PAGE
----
Why and How to Measure the Association between Choice Options

Abstract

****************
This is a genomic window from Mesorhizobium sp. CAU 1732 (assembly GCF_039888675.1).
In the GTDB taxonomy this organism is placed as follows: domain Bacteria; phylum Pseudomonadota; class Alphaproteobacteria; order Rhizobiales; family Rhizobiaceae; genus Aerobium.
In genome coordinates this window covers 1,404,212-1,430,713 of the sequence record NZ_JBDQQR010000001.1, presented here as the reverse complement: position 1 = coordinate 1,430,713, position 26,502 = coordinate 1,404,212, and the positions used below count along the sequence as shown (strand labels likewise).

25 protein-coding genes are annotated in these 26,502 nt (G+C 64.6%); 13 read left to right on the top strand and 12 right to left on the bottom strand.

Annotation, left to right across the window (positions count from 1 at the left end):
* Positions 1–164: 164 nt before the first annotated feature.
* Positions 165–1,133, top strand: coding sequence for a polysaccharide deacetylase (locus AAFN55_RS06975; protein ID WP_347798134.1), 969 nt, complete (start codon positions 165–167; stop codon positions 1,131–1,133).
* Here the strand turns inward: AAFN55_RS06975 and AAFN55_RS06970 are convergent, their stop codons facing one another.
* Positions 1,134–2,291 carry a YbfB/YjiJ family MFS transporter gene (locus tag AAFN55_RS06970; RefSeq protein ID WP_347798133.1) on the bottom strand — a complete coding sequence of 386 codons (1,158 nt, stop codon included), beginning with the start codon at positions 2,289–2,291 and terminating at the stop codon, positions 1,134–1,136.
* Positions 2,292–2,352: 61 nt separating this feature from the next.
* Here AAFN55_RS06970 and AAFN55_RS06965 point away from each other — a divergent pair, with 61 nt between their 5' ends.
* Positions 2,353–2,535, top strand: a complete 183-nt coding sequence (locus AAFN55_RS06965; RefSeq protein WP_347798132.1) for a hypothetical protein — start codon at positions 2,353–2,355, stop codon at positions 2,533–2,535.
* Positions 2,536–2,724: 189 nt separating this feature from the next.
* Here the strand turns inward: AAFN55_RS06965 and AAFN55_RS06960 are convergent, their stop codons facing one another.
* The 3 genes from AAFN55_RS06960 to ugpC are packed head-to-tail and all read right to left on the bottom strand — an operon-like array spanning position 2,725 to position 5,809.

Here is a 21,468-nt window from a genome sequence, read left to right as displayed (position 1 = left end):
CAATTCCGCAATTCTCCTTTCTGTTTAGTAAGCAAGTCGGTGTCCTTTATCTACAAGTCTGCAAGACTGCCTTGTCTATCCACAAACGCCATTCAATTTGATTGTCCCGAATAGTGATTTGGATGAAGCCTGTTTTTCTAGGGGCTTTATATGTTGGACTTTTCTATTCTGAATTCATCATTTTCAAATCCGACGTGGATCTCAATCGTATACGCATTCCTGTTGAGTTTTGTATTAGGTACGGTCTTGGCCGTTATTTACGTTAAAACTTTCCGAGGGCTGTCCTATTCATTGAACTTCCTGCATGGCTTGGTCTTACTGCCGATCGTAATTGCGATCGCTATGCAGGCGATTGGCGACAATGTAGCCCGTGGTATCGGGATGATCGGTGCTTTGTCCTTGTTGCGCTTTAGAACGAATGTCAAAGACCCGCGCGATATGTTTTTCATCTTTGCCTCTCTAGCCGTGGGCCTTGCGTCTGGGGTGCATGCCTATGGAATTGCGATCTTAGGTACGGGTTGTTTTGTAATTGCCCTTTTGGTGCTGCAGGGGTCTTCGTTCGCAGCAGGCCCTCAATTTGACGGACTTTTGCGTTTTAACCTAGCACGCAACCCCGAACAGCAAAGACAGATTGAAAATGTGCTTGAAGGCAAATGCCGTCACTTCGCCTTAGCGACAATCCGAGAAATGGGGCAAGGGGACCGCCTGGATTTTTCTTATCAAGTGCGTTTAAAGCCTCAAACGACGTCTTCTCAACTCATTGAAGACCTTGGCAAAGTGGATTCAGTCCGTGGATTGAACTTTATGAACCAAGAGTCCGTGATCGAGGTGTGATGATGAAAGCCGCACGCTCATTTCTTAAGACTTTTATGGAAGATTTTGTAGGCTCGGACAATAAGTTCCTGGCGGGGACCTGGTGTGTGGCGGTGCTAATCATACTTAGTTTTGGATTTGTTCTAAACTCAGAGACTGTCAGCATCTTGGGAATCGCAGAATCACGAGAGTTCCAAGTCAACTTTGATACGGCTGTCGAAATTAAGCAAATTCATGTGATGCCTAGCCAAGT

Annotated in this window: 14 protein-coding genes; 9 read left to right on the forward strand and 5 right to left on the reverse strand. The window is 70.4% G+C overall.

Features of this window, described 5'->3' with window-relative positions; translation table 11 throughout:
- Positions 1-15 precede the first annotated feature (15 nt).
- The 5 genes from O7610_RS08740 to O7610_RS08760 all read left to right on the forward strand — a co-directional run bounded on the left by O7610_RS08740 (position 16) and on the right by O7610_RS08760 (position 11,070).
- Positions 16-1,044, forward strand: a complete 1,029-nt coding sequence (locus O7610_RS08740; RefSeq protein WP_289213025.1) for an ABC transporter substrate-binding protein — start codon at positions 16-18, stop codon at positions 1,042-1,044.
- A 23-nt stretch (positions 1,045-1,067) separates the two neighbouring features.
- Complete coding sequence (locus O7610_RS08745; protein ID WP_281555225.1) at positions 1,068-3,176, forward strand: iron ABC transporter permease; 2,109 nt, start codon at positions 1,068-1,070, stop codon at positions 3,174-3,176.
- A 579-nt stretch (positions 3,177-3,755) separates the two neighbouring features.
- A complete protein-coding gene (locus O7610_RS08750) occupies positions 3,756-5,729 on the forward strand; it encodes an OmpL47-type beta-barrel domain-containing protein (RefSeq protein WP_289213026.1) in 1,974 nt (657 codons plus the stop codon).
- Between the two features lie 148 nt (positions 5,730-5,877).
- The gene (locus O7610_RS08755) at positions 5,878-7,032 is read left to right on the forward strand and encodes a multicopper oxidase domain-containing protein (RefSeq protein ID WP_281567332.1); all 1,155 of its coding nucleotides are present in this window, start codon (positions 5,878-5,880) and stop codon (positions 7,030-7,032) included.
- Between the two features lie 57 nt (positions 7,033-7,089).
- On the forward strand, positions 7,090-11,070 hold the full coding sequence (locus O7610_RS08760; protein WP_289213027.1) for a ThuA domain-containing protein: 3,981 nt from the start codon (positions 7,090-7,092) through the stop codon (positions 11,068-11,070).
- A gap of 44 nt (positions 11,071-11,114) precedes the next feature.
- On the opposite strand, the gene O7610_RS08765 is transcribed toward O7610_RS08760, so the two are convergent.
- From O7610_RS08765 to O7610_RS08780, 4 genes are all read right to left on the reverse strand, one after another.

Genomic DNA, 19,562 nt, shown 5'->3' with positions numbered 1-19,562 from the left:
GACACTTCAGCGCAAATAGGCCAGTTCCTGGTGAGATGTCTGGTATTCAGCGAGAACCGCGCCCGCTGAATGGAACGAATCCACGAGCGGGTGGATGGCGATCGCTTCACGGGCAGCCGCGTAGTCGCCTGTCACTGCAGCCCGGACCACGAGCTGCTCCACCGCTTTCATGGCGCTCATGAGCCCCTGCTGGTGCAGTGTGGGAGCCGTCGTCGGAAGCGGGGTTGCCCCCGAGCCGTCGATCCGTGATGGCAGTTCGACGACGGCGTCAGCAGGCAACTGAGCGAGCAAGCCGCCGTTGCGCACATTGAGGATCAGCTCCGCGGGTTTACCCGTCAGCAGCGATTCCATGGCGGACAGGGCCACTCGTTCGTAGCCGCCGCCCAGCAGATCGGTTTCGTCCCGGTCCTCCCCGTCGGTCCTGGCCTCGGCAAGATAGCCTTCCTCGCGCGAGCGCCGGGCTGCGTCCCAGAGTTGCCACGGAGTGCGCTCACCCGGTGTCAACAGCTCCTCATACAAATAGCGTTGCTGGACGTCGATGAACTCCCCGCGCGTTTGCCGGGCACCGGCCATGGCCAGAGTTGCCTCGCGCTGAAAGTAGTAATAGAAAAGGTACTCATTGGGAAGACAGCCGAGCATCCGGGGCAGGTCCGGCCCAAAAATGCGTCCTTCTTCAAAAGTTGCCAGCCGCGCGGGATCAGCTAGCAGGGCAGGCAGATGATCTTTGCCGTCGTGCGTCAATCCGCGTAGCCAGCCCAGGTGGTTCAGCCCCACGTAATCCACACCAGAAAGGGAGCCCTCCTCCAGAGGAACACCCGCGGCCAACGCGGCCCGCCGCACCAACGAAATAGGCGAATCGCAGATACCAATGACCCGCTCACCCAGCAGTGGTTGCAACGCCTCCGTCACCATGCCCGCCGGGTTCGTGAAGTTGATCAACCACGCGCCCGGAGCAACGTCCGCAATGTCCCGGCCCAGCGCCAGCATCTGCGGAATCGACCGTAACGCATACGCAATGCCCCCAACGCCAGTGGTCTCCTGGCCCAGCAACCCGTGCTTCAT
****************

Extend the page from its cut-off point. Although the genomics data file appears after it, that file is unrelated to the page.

Prominent theories of decision making, such as {\it proportional difference model}, {\it priority heuristics}, {\it decision field theory} and {\it regret theory} assume that people do not evaluate options independently of each other. Instead, these theories predict that people compare the options' outcomes with each other. Therefore the theories' predictions strongly depend on the association between outcomes. In the present work, we examine how the association between options can be best described. For options with two outcomes the standard correlation measure between option's outcomes does not provide a meaningful interpretation. Therefore, we propose the standardized covariance between options A and B, denoted as $\sigma^*_{AB}$. We describe the properties and interpretation of this measurement and show its similarities and differences with the correlation measurement. Finally, we show how the predictions of different models of decision making vary depending on the value of the standardized covariance.


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